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Staples of sculpture: by Jerry Bleem.

The artist Jerry Bleem works with everyday found objects, and staples! He creates organic forms, mostly vessels of some kind, that resemble abstracted plant life, shells and fossils. It is the practical as well as symbolic nature of the vessel that attracts the artist's interest.

The myriad of staples that cover the outer surface of the sculptures mostly conceal the constituent parts. But the artist is arguably working within an ancient tradition that dates back thousands of years, and which he consciously erodes.

Bronze casting is thought to date back to at least 3,000 years before Christ. The heart of the principle is to take an inexpensive base material that can be sculpted, such as clay or wood, and then to make a casting from a precious, or at least noble metal, such as bronze. By casting the art in such a material, it becomes physically permanent and therefore immortalized.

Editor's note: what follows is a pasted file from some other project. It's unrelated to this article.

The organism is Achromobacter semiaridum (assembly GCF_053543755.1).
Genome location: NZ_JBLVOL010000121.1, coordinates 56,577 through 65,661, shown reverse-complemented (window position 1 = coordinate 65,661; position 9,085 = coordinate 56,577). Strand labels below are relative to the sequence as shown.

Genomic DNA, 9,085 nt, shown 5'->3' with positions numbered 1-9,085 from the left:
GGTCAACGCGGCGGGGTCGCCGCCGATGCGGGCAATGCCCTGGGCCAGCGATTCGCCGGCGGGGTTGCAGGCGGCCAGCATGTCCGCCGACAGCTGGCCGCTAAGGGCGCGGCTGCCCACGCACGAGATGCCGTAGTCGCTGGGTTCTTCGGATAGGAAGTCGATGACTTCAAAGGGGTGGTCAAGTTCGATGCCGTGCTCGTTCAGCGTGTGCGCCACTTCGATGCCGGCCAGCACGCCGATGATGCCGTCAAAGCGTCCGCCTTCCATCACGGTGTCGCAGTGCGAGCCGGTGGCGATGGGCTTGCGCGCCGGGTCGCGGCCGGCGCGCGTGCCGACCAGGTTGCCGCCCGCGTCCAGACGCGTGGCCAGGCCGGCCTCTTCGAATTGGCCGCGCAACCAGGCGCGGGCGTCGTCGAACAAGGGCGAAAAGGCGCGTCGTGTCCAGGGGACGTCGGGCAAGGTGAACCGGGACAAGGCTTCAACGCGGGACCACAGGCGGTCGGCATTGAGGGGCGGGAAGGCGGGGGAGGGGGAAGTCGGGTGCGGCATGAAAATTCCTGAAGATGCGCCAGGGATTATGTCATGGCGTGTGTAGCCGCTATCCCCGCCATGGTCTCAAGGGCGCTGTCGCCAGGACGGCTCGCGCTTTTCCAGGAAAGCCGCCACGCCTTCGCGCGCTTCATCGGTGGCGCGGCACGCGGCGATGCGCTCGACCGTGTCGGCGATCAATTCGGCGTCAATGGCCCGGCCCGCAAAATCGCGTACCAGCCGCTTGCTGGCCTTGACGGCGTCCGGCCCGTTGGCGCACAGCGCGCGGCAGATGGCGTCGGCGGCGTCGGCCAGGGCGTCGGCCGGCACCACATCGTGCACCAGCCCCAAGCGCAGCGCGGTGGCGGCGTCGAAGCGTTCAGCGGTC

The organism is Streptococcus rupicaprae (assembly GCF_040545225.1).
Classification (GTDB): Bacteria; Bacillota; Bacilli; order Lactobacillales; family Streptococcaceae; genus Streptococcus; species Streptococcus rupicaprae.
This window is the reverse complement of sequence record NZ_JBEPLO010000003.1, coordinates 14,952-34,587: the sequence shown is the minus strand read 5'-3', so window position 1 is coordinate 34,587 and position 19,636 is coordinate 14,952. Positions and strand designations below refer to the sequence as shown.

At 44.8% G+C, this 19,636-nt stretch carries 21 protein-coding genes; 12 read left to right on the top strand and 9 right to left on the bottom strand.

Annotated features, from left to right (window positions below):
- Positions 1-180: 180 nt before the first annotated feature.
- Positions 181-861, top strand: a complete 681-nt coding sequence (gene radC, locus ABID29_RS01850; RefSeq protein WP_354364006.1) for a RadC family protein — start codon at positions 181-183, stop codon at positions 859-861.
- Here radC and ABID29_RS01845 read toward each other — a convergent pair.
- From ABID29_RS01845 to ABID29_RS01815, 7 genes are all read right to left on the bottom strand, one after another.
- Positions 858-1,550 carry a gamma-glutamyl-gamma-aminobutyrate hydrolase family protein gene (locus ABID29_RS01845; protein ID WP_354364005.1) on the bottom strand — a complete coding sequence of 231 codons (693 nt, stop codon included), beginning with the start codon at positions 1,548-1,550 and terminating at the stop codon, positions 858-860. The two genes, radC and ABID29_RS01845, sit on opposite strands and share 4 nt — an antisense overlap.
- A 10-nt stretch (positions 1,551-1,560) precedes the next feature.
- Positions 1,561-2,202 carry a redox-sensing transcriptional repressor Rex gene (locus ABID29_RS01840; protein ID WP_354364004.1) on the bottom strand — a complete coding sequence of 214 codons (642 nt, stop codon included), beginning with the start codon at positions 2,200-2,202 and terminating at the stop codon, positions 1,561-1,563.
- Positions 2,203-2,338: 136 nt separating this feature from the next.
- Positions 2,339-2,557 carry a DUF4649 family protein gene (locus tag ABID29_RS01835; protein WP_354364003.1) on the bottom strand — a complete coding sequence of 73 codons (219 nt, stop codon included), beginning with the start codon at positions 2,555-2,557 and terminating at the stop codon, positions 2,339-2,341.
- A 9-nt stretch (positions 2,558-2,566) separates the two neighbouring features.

In a sense Jerry Bleem is also taking a base material such as found paper or card, from which he makes sculpture that is then immortalized in metal. But this is illusory. When the material forming the base is rotted, or even in the case of paper wet, the staples will collapse and the original form of the art is lost, thus conferring a temporal quality to the piece.

The meaning may well, of course, endure. What then would a heap of staples mean?

Gratitude to Junk culture.




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